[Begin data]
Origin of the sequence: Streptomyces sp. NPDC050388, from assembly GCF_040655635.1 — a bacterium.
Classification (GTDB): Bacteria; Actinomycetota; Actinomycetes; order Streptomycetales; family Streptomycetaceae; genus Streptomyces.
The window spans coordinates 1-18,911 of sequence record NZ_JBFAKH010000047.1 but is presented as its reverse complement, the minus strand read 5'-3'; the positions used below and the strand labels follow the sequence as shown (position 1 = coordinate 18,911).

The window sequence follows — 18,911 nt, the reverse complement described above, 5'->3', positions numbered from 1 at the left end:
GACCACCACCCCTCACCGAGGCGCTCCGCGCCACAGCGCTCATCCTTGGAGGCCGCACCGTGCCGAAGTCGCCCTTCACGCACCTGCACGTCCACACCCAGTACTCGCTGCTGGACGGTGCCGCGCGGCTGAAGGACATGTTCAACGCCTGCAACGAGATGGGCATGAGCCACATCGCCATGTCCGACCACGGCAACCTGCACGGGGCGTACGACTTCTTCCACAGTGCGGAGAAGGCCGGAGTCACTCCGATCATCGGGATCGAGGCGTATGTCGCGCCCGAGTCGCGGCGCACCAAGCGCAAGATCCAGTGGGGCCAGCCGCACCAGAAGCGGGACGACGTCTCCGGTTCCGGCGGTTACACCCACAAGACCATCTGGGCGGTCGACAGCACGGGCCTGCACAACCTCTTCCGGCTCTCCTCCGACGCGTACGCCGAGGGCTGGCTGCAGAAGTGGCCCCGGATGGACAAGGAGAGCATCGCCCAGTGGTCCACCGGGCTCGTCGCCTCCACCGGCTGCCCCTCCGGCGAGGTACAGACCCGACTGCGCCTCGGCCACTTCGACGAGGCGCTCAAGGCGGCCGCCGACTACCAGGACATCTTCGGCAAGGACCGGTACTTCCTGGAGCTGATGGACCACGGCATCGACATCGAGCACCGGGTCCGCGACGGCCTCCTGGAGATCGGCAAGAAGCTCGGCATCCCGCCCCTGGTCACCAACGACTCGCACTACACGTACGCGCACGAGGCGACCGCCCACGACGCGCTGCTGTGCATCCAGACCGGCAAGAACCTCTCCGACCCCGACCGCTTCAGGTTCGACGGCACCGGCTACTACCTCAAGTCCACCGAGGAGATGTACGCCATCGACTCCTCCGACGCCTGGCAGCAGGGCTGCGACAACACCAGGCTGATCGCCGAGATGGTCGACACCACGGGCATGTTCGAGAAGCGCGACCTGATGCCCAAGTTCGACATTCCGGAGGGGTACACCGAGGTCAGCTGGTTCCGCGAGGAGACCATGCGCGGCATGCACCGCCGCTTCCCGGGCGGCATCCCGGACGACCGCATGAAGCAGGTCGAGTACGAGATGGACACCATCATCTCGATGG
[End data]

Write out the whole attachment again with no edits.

Origin of the sequence: Streptomyces sp. NPDC050388, from assembly GCF_040655635.1 — a bacterium.
Classification (GTDB): Bacteria; Actinomycetota; Actinomycetes; order Streptomycetales; family Streptomycetaceae; genus Streptomyces.
The window spans coordinates 1-18,911 of sequence record NZ_JBFAKH010000047.1 but is presented as its reverse complement, the minus strand read 5'-3'; the positions used below and the strand labels follow the sequence as shown (position 1 = coordinate 18,911).

The window sequence follows — 18,911 nt, the reverse complement described above, 5'->3', positions numbered from 1 at the left end:
GACCACCACCCCTCACCGAGGCGCTCCGCGCCACAGCGCTCATCCTTGGAGGCCGCACCGTGCCGAAGTCGCCCTTCACGCACCTGCACGTCCACACCCAGTACTCGCTGCTGGACGGTGCCGCGCGGCTGAAGGACATGTTCAACGCCTGCAACGAGATGGGCATGAGCCACATCGCCATGTCCGACCACGGCAACCTGCACGGGGCGTACGACTTCTTCCACAGTGCGGAGAAGGCCGGAGTCACTCCGATCATCGGGATCGAGGCGTATGTCGCGCCCGAGTCGCGGCGCACCAAGCGCAAGATCCAGTGGGGCCAGCCGCACCAGAAGCGGGACGACGTCTCCGGTTCCGGCGGTTACACCCACAAGACCATCTGGGCGGTCGACAGCACGGGCCTGCACAACCTCTTCCGGCTCTCCTCCGACGCGTACGCCGAGGGCTGGCTGCAGAAGTGGCCCCGGATGGACAAGGAGAGCATCGCCCAGTGGTCCACCGGGCTCGTCGCCTCCACCGGCTGCCCCTCCGGCGAGGTACAGACCCGACTGCGCCTCGGCCACTTCGACGAGGCGCTCAAGGCGGCCGCCGACTACCAGGACATCTTCGGCAAGGACCGGTACTTCCTGGAGCTGATGGACCACGGCATCGACATCGAGCACCGGGTCCGCGACGGCCTCCTGGAGATCGGCAAGAAGCTCGGCATCCCGCCCCTGGTCACCAACGACTCGCACTACACGTACGCGCACGAGGCGACCGCCCACGACGCGCTGCTGTGCATCCAGACCGGCAAGAACCTCTCCGACCCCGACCGCTTCAGGTTCGACGGCACCGGCTACTACCTCAAGTCCACCGAGGAGATGTACGCCATCGACTCCTCCGACGCCTGGCAGCAGGGCTGCGACAACACCAGGCTGATCGCCGAGATGGTCGACACCACGGGCATGTTCGAGAAGCGCGACCTGATGCCCAAGTTCGACATTCCGGAGGGGTACACCGAGGTCAGCTGGTTCCGCGAGGAGACCATGCGCGGCATGCACCGCCGCTTCCCGGGCGGCATCCCGGACGACCGCATGAAGCAGGTCGAGTACGAGATGGACACCATCATCTCGATGG